Built by Laird Bros, Birkenhead in 1865 as the "Ottawa" for the British
Colonial Steamship Co. of London, she was a 1 810 gross ton ship, length
287 feet x beam 35.2 feet (87,47m x 10,73m), clipper stem, one funnel, three masts
(rigged for sail), iron construction, single screw and a speed of 10 knots.
There was accommodation for 25-1st plus steerage passengers. Launched on May 13th 1865, she sailed from London on her maiden voyage to Quebec
and Montreal on August 16th 1865. In November 1865 there was reported an outbreak of Cholera on the ship which was quarantined.
After one more voyage on the London - Quebec and Montreal route, she started single round voyage between London and New York on December 14th 1865, and in August 1866 started a single round voyage from Copenhagen to Gothenburg, Christiania (Christiansand?) and New York mastered by Capt. Archer.
The interests behind the 1866 Ottawa sailing, was "The American Emigrant Aid & Homestead Company". Several of the members in the direction of the company were Scandinavians in America. The company wanted to open a regular route between Scandinavian ports and America. On the first (and only) voyage the ship made for this company, she arrived in Christiania from Copenhagen and Gothenburg, with only 150 passengers. The ship was equipped to take 3 times as many, and in Christiania the agent had managed to sign on just 40 persons. To avoid great losses, the company decided to let people travel even if they could not afford to pay the fee for the passage. They issued contracts saying that the passengers could pay for the ticket after arriving in America. This did the trick, and soon 230 craftsmen signed up. The contracts said that they should pay the company back within a year, and that the company had the right to draw one third of their wages. If the passage was not paid within the year, the company would fine them for an other 100$. After the ship had departed roomers started to run in Norway, saying that the passengers had been branded on the ship deck. When the craftsmen came to America, they had difficulties getting jobs, and most of them ended up working on the Pacific railroad, earning less than expected. In the newspapers in Norway a debate started, and many claimed that the emigrants had been bought like slaves. Eventually this debate led to the enforcement of the (1867) 1869 act about transportation of passengers from Norway to foreign countries. Ottawa 1866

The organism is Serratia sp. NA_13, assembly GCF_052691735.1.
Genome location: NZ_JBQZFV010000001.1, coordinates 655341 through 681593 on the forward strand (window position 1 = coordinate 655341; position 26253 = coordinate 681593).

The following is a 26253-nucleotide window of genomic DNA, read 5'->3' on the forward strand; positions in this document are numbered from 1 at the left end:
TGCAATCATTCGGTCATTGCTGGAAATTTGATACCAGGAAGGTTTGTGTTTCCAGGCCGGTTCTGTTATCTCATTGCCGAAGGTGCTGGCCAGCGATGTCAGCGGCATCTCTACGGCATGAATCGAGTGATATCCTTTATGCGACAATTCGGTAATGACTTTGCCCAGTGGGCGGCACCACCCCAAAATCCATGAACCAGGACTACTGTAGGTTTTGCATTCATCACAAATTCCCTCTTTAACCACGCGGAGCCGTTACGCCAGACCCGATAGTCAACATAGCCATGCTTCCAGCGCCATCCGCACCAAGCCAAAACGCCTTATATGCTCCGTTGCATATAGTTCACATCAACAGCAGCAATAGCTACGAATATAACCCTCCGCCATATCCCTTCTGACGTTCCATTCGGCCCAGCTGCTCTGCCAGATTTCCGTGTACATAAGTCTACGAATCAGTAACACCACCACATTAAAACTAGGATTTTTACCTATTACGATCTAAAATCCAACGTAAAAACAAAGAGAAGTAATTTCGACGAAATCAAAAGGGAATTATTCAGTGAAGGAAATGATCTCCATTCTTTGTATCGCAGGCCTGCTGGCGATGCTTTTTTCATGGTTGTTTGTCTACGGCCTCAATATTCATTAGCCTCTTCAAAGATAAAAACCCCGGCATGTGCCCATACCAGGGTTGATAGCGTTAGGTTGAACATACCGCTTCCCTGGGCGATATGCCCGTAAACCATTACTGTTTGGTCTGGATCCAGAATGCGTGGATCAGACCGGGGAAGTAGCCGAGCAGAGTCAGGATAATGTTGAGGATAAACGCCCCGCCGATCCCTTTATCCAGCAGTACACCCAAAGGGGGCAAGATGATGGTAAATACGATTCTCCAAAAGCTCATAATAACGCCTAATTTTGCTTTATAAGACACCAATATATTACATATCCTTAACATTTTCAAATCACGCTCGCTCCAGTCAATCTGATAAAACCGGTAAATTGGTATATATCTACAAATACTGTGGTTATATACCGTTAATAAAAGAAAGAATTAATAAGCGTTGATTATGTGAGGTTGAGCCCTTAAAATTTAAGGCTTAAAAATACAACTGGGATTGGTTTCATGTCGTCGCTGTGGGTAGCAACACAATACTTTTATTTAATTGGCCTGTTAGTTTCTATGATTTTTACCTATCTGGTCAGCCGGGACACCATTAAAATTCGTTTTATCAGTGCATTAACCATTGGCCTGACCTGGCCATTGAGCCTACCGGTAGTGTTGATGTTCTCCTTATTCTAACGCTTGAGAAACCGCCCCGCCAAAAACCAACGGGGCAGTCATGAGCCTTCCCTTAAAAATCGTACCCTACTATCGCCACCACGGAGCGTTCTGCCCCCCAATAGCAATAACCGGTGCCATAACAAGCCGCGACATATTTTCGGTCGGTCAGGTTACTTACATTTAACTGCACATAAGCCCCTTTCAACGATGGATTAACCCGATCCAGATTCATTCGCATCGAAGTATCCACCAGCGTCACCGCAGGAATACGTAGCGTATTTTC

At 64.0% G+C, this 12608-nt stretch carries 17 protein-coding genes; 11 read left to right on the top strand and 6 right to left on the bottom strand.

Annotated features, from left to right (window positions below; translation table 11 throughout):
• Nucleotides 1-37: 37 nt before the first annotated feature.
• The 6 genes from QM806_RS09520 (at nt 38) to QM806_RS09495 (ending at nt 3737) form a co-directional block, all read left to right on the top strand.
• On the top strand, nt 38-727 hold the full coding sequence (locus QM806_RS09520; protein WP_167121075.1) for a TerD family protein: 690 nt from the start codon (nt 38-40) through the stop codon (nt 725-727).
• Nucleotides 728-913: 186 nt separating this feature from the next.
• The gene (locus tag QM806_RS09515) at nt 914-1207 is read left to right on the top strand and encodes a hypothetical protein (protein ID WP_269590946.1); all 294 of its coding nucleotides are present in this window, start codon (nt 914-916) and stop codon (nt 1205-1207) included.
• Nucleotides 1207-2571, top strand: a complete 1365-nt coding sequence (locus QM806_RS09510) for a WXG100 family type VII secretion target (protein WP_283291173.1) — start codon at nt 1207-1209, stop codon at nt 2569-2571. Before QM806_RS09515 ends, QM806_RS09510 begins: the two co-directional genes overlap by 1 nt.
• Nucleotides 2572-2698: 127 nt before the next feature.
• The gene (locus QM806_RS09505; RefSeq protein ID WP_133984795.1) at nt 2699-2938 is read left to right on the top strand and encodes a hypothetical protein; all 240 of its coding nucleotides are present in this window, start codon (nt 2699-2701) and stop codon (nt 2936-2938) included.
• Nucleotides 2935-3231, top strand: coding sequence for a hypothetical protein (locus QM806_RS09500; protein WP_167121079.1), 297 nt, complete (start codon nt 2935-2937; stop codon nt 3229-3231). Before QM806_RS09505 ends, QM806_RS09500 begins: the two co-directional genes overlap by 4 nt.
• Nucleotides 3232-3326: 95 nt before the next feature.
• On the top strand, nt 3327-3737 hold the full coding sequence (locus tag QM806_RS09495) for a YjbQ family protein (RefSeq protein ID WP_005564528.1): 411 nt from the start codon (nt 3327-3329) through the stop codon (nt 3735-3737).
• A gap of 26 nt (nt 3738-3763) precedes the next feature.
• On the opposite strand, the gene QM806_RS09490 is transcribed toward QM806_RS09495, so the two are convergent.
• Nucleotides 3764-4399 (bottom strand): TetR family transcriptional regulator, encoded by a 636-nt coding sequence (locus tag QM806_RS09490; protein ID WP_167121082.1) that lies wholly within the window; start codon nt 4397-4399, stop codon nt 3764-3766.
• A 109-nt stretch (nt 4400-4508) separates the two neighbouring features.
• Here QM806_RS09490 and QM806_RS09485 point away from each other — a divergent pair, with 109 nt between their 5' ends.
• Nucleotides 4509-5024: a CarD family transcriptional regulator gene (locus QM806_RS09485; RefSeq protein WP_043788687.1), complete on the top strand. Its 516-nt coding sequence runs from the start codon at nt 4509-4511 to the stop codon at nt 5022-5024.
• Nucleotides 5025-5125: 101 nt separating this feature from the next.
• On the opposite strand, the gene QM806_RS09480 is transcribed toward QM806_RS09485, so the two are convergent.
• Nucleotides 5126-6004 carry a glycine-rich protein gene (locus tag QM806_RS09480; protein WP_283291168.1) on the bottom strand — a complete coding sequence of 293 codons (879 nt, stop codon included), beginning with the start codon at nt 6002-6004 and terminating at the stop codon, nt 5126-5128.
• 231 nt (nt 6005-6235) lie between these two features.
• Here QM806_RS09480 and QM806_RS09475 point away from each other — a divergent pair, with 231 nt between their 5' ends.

On March 24th 1867 she started her first voyage between Antwerp and New York under
charter to the US/Belgian company, Hiller & Strauss. She made her third and
last sailing on this service on June 24th 1867, and in 1868 was purchased by the
She commenced sailing for this company on May 19th 1868 when she left Glasgow
for Quebec and Montreal. Her last voyage on this service commenced Sept. 27th 1871
and in 1872 she was rebuilt to 2 395 gross tons, lengthened to 338.8 feet
(103,25m), fitted with compound engines by the builders, and renamed
Manitoban. She resumed Glasgow - Quebec - Montreal sailings on June 23rd 1872
and on June 7th 1876 commenced a single round voyage between London, Quebec and
Montreal under charter to the Temperley Line of London. On March 15th 1879 she
started her first Glasgow - Boston sailing and on Nov. 21st 1884 her first from
Glasgow to Philadelphia. She made a sailing from Alta, Norway on February 4th 1898
for New York with Lapps and reindeer destined for Alaska and on December 3rd 1898
commenced her final voyage between Glasgow and Boston. She was scrapped in